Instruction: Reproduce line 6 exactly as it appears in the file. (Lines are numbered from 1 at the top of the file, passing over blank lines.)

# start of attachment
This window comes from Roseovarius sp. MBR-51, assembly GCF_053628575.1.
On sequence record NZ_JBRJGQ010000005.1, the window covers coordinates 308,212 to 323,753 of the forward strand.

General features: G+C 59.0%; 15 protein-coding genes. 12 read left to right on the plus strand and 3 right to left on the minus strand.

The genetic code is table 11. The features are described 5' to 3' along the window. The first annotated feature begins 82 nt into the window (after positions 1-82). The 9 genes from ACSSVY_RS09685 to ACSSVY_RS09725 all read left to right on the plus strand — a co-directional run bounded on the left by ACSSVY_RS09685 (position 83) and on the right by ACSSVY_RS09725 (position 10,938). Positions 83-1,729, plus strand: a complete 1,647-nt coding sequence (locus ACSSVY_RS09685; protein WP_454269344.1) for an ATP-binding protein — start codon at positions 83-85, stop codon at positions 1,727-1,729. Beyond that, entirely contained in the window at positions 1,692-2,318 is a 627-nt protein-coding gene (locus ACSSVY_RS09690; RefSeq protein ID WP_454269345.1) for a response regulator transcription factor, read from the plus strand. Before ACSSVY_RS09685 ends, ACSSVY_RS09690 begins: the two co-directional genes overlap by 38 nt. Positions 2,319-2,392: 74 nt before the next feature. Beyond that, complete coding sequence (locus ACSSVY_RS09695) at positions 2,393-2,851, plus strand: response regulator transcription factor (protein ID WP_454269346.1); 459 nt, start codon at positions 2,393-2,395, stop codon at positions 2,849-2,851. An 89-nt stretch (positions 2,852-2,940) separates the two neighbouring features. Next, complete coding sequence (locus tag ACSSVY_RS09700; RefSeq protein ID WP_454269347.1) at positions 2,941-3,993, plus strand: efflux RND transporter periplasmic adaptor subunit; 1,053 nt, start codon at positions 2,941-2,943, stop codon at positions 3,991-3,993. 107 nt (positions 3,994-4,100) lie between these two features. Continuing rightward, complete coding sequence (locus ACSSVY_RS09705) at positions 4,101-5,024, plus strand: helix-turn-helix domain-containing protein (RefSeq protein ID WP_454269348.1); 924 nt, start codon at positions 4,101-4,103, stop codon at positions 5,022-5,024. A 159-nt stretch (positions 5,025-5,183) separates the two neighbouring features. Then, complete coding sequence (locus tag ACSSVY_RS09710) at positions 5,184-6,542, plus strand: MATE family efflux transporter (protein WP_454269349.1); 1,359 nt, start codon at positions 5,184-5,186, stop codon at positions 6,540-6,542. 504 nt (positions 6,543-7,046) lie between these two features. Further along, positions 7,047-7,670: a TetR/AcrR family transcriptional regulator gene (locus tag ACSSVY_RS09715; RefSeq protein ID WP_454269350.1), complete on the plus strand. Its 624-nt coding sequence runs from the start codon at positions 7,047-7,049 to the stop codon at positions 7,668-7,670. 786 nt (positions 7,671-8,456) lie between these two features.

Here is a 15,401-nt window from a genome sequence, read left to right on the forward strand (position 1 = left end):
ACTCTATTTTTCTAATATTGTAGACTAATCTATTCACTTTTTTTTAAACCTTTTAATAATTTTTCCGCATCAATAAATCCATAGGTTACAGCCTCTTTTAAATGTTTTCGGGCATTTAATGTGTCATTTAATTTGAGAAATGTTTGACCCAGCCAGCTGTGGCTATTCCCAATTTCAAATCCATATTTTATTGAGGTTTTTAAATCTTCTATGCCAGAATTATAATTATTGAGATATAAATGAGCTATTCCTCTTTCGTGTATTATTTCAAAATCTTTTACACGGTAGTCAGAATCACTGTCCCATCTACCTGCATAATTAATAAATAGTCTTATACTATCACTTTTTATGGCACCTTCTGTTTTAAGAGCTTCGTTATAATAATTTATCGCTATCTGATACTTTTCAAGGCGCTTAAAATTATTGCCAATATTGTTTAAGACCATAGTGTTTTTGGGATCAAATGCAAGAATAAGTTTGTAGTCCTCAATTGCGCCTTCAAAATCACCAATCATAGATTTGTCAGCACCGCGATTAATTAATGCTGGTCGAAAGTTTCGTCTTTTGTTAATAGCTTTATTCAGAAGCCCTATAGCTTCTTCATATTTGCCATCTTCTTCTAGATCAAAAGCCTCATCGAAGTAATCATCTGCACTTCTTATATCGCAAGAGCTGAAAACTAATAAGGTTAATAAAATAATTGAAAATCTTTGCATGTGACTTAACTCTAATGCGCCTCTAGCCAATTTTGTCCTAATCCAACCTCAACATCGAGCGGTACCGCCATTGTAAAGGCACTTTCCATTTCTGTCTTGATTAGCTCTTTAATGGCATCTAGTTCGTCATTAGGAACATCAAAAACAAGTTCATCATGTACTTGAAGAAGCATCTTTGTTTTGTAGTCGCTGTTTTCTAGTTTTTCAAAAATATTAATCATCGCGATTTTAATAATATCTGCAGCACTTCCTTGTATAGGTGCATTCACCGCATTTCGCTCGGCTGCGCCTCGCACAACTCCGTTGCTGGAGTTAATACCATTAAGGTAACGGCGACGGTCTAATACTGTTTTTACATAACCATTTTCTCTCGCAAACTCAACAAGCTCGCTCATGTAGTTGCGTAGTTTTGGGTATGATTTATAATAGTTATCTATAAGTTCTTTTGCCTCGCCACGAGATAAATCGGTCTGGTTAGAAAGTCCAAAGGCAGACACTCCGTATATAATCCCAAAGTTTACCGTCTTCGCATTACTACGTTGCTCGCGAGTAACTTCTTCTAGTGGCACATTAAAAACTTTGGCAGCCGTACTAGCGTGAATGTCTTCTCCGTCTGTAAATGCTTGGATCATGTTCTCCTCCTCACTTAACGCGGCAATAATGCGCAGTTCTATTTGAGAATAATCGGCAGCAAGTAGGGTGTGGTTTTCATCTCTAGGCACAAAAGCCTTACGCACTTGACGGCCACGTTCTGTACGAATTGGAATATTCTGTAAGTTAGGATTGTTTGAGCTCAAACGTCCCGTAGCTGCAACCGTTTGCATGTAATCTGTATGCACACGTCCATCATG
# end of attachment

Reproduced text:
ACTCTATTTTTCTAATATTGTAGACTAATCTATTCACTTTTTTTTAAACCTTTTAATAATTTTTCCGCATCAATAAATCCATAGGTTACAGCCTCTTTTAAATGTTTTCGGGCATTTAATGTGTCATTTAATTTGAGAAATGTTTGACCCAGCCAGCTGTGGCTATTCCCAATTTCAAATCCATATTTTATTGAGGTTTTTAAATCTTCTATGCCAGAATTATAATTATTGAGATATAAATGAGCTATTCCTCTTTCGTGTATTATTTCAAAATCTTTTACACGGTAGTCAGAATCACTGTCCCATCTACCTGCATAATTAATAAATAGTCTTATACTATCACTTTTTATGGCACCTTCTGTTTTAAGAGCTTCGTTATAATAATTTATCGCTATCTGATACTTTTCAAGGCGCTTAAAATTATTGCCAATATTGTTTAAGACCATAGTGTTTTTGGGATCAAATGCAAGAATAAGTTTGTAGTCCTCAATTGCGCCTTCAAAATCACCAATCATAGATTTGTCAGCACCGCGATTAATTAATGCTGGTCGAAAGTTTCGTCTTTTGTTAATAGCTTTATTCAGAAGCCCTATAGCTTCTTCATATTTGCCATCTTCTTCTAGATCAAAAGCCTCATCGAAGTAATCATCTGCACTTCTTATATCGCAAGAGCTGAAAACTAATAAGGTTAATAAAATAATTGAAAATCTTTGCATGTGACTTAACTCTAATGCGCCTCTAGCCAATTTTGTCCTAATCCAACCTCAACATCGAGCGGTACCGCCATTGTAAAGGCACTTTCCATTTCTGTCTTGATTAGCTCTTTAATGGCATCTAGTTCGTCATTAGGAACATCAAAAACAAGTTCATCATGTACTTGAAGAAGCATCTTTGTTTTGTAGTCGCTGTTTTCTAGTTTTTCAAAAATATTAATCATCGCGATTTTAATAATATCTGCAGCACTTCCTTGTATAGGTGCATTCACCGCATTTCGCTCGGCTGCGCCTCGCACAACTCCGTTGCTGGAGTTAATACCATTAAGGTAACGGCGACGGTCTAATACTGTTTTTACATAACCATTTTCTCTCGCAAACTCAACAAGCTCGCTCATGTAGTTGCGTAGTTTTGGGTATGATTTATAATAGTTATCTATAAGTTCTTTTGCCTCGCCACGAGATAAATCGGTCTGGTTAGAAAGTCCAAAGGCAGACACTCCGTATATAATCCCAAAGTTTACCGTCTTCGCATTACTACGTTGCTCGCGAGTAACTTCTTCTAGTGGCACATTAAAAACTTTGGCAGCCGTACTAGCGTGAATGTCTTCTCCGTCTGTAAATGCTTGGATCATGTTCTCCTCCTCACTTAACGCGGCAATAATGCGCAGTTCTATTTGAGAATAATCGGCAGCAAGTAGGGTGTGGTTTTCATCTCTAGGCACAAAAGCCTTACGCACTTGACGGCCACGTTCTGTACGAATTGGAATATTCTGTAAGTTAGGATTGTTTGAGCTCAAACGTCCCGTAGCTGCAACCGTTTGCATGTAATCTGTATGCACACGTCCATCATG